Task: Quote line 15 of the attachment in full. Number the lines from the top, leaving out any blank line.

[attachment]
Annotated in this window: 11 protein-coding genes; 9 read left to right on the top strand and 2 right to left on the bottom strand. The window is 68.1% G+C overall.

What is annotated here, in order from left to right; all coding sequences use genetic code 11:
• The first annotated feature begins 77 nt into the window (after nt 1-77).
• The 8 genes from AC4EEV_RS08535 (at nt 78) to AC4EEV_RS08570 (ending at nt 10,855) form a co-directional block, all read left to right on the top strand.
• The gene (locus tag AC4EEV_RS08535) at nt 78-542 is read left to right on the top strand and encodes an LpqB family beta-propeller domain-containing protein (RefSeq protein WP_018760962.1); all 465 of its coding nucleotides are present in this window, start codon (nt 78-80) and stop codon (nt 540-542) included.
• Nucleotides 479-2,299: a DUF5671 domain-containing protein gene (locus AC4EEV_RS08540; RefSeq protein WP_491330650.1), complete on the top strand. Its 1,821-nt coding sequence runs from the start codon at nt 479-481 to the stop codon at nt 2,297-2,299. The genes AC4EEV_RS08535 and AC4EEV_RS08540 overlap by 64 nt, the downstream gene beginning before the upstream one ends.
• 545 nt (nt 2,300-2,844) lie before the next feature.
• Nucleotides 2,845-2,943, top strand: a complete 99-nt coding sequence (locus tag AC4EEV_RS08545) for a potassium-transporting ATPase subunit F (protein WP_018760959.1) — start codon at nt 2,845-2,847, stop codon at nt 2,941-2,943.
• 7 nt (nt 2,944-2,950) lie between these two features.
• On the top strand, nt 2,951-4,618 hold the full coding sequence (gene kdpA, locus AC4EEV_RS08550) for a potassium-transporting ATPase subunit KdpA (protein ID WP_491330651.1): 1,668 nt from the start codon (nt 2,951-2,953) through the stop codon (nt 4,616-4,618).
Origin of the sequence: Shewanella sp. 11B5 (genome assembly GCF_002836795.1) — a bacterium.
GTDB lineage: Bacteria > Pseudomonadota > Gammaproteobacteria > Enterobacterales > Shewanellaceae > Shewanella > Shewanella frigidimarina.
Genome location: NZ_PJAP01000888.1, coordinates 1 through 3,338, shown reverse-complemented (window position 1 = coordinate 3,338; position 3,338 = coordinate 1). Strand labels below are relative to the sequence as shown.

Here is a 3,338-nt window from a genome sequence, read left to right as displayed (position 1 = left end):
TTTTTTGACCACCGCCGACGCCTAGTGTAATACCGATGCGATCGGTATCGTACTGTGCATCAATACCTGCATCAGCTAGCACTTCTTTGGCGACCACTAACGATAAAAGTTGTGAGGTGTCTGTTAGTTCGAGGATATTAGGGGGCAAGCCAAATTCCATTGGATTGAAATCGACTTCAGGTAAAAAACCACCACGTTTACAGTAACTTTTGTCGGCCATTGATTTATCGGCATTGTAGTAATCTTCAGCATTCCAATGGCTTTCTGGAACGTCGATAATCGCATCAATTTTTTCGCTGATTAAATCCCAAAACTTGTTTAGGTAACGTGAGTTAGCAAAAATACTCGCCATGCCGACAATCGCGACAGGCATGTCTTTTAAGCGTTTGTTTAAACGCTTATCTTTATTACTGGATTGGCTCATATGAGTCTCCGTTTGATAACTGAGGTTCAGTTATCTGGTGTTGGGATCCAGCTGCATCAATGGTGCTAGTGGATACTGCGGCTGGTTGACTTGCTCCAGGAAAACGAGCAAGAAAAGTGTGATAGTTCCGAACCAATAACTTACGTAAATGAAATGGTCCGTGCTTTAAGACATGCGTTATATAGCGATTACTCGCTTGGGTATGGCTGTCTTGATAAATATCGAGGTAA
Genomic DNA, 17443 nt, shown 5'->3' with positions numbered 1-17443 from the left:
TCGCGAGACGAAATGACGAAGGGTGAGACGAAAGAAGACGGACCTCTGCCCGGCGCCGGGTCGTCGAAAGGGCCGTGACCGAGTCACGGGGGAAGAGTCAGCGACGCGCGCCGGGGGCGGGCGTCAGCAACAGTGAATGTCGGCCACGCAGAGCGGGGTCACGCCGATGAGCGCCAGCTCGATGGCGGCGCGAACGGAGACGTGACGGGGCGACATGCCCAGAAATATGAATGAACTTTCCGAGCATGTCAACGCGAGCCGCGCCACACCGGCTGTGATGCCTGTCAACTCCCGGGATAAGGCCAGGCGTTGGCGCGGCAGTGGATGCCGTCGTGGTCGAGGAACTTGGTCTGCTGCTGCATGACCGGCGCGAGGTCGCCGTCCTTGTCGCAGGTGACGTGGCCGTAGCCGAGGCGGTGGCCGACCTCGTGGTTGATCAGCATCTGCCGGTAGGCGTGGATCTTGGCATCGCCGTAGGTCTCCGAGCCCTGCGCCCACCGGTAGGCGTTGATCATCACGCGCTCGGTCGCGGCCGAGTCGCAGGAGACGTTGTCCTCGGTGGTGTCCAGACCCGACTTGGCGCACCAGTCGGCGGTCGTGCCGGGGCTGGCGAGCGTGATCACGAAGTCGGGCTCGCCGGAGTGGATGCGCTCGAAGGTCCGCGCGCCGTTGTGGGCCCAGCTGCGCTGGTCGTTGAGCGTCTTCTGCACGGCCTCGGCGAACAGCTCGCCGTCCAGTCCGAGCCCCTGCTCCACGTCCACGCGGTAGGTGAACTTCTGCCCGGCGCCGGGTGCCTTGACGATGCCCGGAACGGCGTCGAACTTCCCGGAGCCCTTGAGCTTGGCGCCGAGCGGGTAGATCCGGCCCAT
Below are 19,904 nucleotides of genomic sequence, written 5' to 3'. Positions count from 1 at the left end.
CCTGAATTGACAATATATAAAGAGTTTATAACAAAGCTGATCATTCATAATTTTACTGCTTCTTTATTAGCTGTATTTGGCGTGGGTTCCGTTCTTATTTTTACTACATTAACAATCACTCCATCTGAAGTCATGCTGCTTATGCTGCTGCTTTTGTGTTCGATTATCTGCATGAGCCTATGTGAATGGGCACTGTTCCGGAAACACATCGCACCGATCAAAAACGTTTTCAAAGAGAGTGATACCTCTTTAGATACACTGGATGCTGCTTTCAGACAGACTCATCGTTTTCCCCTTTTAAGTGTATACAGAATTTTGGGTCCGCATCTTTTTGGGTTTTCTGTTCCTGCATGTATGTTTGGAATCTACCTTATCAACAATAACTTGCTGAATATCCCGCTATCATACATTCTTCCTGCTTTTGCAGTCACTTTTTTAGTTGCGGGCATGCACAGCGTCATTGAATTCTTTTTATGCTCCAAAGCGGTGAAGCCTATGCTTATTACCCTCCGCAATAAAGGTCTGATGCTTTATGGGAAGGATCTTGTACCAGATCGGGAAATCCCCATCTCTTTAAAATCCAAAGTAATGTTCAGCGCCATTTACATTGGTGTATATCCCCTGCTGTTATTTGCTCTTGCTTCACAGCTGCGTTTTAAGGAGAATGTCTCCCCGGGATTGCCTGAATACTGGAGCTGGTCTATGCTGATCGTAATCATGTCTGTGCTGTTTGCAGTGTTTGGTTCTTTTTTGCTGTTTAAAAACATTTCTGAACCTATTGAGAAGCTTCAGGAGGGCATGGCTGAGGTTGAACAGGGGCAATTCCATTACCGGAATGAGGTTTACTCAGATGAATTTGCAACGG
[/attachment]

TTTTTTGACCACCGCCGACGCCTAGTGTAATACCGATGCGATCGGTATCGTACTGTGCATCAATACCTGCATCAGCTAGCACTTCTTTGGCGACCACTAACGATAAAAGTTGTGAGGTGTCTGTTAGTTCGAGGATATTAGGGGGCAAGCCAAATTCCATTGGATTGAAATCGACTTCAGGTAAAAAACCACCACGTTTACAGTAACTTTTGTCGGCCATTGATTTATCGGCATTGTAGTAATCTTCAGCATTCCAATGGCTTTCTGGAACGTCGATAATCGCATCAATTTTTTCGCTGATTAAATCCCAAAACTTGTTTAGGTAACGTGAGTTAGCAAAAATACTCGCCATGCCGACAATCGCGACAGGCATGTCTTTTAAGCGTTTGTTTAAACGCTTATCTTTATTACTGGATTGGCTCATATGAGTCTCCGTTTGATAACTGAGGTTCAGTTATCTGGTGTTGGGATCCAGCTGCATCAATGGTGCTAGTGGATACTGCGGCTGGTTGACTTGCTCCAGGAAAACGAGCAAGAAAAGTGTGATAGTTCCGAACCAATAACTTACGTAAATGAAATGGTCCGTGCTTTAAGACATGCGTTATATAGCGATTACTCGCTTGGGTATGGCTGTCTTGATAAATATCGAGGTAA